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Porter Duties and Responsibilities
Porters perform a variety of tasks on a regular workday. We analyzed several online job postings to identify the following core duties:
Maintain Cleanliness Porters spend much of their time maintaining the cleanliness of areas assigned to them, which include lobbies, staircases, bathrooms, and other building areas, as well as the surrounding space outside. This entails using various cleaning techniques such as sweeping, mopping, vacuuming, and disinfecting.
Monitor Inventory Since they handle cleaning equipment, porters are responsible for monitoring the inventory, taking note of missing cleaning supplies and notifying management if additional stock is necessary. This extends to items such as tissue rolls in bathrooms or blankets in hotel rooms, which they oversee and replenish regularly.
Assist Customers Porters have a professional, respectful attitude towards customers, greeting them and making them feel welcome within the establishment. They do their best to assist customers by giving thorough information in response to inquiries, fulfilling small requests, or directing them to appropriate staff members.
Provide Support It's common for porters to provide support to the administrative or operations team and take on miscellaneous tasks. They may book facility reservations for customers, receive and distribute packages, replace office supplies, or transport furniture and heavy objects.
Report Issues Because they stay in various areas of the building and interact with customers, porters are in a good position to look out for customer complaints, safety hazards, or non-compliance issues. They must report these promptly to management, who may ask them to coordinate with other staff members for resolution.
Porter Skills and QualificationsPorters are dependable individuals who are committed to keeping building areas and facilities pleasant and free from clutter. They are thorough with their cleaning while remaining observant of their surroundings. Employers look for porters with the following skills and qualifications:
- Cleaning expertise - porters are responsible for cleaning different areas of the building efficiently, so they should know how to handle common problems such as stains, dirty floors, and smudged windows
- Physical stamina - aside from being on their feet for several hours, porters also perform high-energy, physical tasks, from carrying heavy objects to mopping the floor of an entire room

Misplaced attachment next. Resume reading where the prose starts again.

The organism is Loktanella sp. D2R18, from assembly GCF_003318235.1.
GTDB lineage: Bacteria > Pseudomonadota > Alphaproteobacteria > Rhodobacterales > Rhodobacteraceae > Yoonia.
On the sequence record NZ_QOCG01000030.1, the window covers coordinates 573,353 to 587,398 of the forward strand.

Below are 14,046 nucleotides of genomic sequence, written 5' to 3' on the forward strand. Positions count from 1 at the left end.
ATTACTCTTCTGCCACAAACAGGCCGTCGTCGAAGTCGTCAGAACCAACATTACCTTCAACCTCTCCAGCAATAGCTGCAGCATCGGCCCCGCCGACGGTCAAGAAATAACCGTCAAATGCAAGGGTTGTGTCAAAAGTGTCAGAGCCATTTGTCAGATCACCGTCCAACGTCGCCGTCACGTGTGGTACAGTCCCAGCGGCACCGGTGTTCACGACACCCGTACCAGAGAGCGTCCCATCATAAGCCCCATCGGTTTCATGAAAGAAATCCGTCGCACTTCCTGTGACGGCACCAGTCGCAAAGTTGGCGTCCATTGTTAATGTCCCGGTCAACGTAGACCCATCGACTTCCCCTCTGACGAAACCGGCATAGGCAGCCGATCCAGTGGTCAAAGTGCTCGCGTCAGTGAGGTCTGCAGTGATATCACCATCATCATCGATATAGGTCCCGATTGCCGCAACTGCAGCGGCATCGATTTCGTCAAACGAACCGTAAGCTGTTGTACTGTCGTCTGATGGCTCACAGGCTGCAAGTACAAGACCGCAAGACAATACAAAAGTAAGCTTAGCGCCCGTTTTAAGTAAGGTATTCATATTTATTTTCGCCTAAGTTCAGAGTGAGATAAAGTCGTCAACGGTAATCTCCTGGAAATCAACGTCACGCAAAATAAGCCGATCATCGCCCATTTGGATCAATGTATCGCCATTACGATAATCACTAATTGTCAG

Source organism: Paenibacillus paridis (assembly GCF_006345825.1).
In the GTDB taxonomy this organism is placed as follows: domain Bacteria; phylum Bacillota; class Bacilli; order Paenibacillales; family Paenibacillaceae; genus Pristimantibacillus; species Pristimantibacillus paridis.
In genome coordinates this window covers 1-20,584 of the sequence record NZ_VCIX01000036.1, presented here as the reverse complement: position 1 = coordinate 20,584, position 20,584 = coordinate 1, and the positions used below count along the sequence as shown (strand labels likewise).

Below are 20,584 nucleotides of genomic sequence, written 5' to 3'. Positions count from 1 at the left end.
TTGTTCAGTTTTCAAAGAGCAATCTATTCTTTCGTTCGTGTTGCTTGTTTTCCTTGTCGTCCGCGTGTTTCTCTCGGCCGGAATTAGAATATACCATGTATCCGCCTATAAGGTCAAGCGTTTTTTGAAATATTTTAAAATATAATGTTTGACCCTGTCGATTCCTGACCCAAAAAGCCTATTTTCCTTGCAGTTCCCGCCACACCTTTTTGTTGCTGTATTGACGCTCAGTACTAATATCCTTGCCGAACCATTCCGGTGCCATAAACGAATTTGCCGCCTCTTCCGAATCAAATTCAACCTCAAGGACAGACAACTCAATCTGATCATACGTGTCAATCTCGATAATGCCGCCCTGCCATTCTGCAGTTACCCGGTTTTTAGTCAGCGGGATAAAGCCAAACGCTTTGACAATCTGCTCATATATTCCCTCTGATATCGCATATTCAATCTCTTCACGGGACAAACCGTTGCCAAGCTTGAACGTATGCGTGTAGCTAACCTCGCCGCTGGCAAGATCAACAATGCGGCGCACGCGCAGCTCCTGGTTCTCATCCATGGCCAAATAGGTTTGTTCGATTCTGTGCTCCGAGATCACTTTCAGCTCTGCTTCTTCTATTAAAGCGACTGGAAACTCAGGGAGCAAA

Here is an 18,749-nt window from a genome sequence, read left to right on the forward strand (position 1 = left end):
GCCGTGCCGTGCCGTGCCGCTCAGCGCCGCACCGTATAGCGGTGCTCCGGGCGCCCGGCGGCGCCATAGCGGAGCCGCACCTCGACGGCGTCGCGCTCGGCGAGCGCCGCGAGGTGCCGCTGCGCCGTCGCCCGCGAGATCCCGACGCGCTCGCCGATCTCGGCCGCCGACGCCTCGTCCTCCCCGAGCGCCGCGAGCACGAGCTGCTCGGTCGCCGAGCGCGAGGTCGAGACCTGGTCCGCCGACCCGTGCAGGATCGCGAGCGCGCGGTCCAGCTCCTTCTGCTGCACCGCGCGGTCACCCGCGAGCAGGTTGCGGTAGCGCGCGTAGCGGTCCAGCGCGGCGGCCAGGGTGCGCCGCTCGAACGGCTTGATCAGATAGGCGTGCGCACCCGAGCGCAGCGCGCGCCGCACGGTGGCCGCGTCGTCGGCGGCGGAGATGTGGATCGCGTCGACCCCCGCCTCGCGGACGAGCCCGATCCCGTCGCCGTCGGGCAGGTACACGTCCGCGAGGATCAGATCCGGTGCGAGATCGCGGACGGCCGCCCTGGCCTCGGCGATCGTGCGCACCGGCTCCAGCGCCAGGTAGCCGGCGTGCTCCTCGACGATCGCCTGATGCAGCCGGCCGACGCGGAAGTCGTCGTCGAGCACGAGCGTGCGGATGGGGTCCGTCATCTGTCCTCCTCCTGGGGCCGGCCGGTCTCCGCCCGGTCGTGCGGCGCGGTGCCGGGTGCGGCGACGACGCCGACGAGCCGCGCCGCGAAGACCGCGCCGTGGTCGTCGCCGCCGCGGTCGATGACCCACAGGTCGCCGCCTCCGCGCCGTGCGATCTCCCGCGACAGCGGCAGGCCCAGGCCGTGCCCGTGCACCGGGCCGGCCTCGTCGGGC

- Attention to detail - being meticulous and detail-oriented is crucial, as porters must ensure that the areas assigned to them, along with all fixtures and furniture inside, are orderly and presentable
- Time management - porters typically clean multiple areas on a daily basis, especially those frequented by customers. To accomplish all of their tasks and accommodate extra requests, they must manage their time well
- Interpersonal skills - although porters aren't the main employees to handle customer service, they may still talk occasionally to customers, and it's important for them to act in a friendly, courteous manner
Porter Education and TrainingThere are no minimum educational requirements for porters, although some employers may look for a high school diploma or GED and even conduct a background check. For jobs that involve transporting equipment outside, porters also need to have a driver's license. Previous experience is helpful but not necessary, as most porters undergo on-the-job training, where they learn about establishment facilities, usage of cleaning equipment, and relevant rules and regulations.
Porter Salary and OutlookAccording to PayScale, porters earn a median hourly salary of $10.61 per hour, with those at the lowest ten percent of earners making less than $9 and the highest ten percent earning more than $15. All in all, their total annual pay ranges from $18,000 to $36,000. The Bureau of Labor Statistics reports that janitors and building dwellers, a sector that includes porters, have a job outlook of ten percent growth from 2016 to 2026. This is faster than average, mainly because healthcare companies are on the rise, leading to more demand for cleaning services, and companies are also increasingly outsourcing these job functions.
We've put together the following list of resources to help you learn more about becoming a porter:
International Janitorial Cleaning Services Association - IJCSA is an international organization that caters to individuals and companies in the cleaning service industry. It offers specialized cleaning certification programs that take 1 to 40 hours to study based on the complexity of the topic
The Complete Custodial Handbook - this reference guide contains detailed instructions, checklists, and illustrations for making cleaning more efficient. Reviewers describe it as practical and extremely useful to have on the job
International Sanitary Supply Association - with more than 9,000 companies worldwide as members, ISSA is a top business association in the cleaning industry. Its website features event listings, educational material, and information about industry standards and regulations
Field Guide to Stains: How to Identify and Remove Virtually Every Stain Known to Man - stains are among the most common cleaning dilemmas that porters encounter. This book catalogs more than 100 stains from diverse sources and gives step-by-step procedures for getting rid of them
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